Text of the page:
B.C. lays out plans for 'modernizing' regulation of the forest industry

The British Columbia government has released a series of goals, plans and an initial yearlong timeline as it works to “modernize” its regulation of the forest sector.

A paper released Tuesday lays out far-ranging “policy intentions,” including diversifying the ownership of forest tenures, or harvesting rights, and establishing a framework for compensation in the event those rights are redistributed.

About half of the province's forest tenures are currently held by five major companies, and the new plan includes the goal to increase the tenures for Indigenous Peoples, forest communities and smaller operators.

Premier John Horgan said the existing tenure system is not meeting the needs of forestry communities, workers or “other players in the sector who want access to more fibre to create more jobs, more value-added products.”

“We very much want the major players to continue to participate,” he said. “But they have to understand that the old chasing volume is no longer viable in a time of climate change.”

The province aims to increase access to wood fibre for value-added domestic manufacturers and begin an audit process of the fee-in-lieu it charges companies when unprocessed logs are exported out of B.C., the intention paper says.

B.C. is considering changes to maximum sales restrictions at BC Timber Sales, the provincial agency responsible for auctioning licences and managing about 20 per cent of the annual allowable cut for Crown timber.

The current rules limit the holdings of a single business to three timber sale licences of any size at any time. That means a business holding three licences totalling 5,000 square metres is treated the same as one with licences totalling a much larger amount, the paper says.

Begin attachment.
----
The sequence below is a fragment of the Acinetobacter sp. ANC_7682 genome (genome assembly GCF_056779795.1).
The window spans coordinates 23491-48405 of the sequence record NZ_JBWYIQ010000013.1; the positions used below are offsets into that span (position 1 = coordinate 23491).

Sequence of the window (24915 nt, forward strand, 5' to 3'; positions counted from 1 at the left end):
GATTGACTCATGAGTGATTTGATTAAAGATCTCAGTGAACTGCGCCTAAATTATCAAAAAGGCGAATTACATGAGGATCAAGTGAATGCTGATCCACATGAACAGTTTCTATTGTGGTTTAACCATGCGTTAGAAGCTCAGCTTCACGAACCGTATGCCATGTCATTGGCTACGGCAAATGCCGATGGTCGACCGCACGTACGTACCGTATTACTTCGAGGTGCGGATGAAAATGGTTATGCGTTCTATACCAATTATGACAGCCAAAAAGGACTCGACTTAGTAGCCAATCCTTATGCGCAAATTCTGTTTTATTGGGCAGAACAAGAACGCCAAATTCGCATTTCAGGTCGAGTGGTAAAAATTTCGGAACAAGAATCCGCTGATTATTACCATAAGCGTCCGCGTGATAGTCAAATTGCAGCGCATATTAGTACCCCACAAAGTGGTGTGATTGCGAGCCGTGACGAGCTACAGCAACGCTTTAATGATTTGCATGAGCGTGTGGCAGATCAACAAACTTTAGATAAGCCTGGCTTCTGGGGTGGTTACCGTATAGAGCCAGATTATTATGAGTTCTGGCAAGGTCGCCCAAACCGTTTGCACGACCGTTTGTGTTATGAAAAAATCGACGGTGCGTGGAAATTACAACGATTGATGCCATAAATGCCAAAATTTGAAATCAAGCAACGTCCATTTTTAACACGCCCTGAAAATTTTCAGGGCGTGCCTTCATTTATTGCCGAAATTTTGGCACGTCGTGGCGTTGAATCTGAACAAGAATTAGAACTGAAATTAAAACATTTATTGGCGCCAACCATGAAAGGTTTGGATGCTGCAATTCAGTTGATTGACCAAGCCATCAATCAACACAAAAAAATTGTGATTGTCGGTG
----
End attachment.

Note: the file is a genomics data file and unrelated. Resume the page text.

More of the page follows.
“The province will consider an alternate approach to allow for more sale opportunities at smaller volumes to smaller or value-added manufacturers,” it says.

The province also plans to introduce a more flexible approach in determining the annual allowable harvest, which is set by the chief forester. Under the current policy, most tenure holders experience a similar percentage decrease.

“This method does not allow for government to consider a number of important elements in our changing environment, such as the unique pressures faced by small operators, or Indigenous or other local community interests,” the paper says.

Policy changes are expected to be introduced in the B.C. legislature this fall, though the intention paper notes the government's plans will be implemented over years.

Susan Yurkovich, president of the BC Council of Forest Industries, said its members agree it's time to recognize the challenges faced by the industry.

“We understand that this important work will take place in the months and years ahead as the vision is implemented throughout the province and we look forward to continuing to work with government, First Nations, labour, communities, and our industry partners on the path forward.”

The B.C. government earlier pledged to implement recommendations from an independent review of B.C.'s old-growth forest management released last year, including the deferral of logging in ecosystems at risk of irreversible loss.

The province is planning to address the recommendations over the next two years, the paper shows, starting with engaging Indigenous communities, considering deferrals and improving public data as well as compliance with existing standards.

B.C. announced last September it would temporarily defer harvesting in 196,000 hectares of old-growth forests in nine different areas, while further work was underway to protect up to 1,500 exceptionally large trees.

“There will be new deferrals on old-growth, subject to consultation with the titleholders - Indigenous Peoples who have been on the territories of British Columbia for millennia,” Horgan told the news conference on Tuesday.

Asked about ongoing protests against old-growth logging in the Fairy Creek watershed on southern Vancouver Island, Horgan said consultation must take place with Indigenous nations before considering the possibility of deferrals.

This report by The Canadian Press was first published June 1, 2021.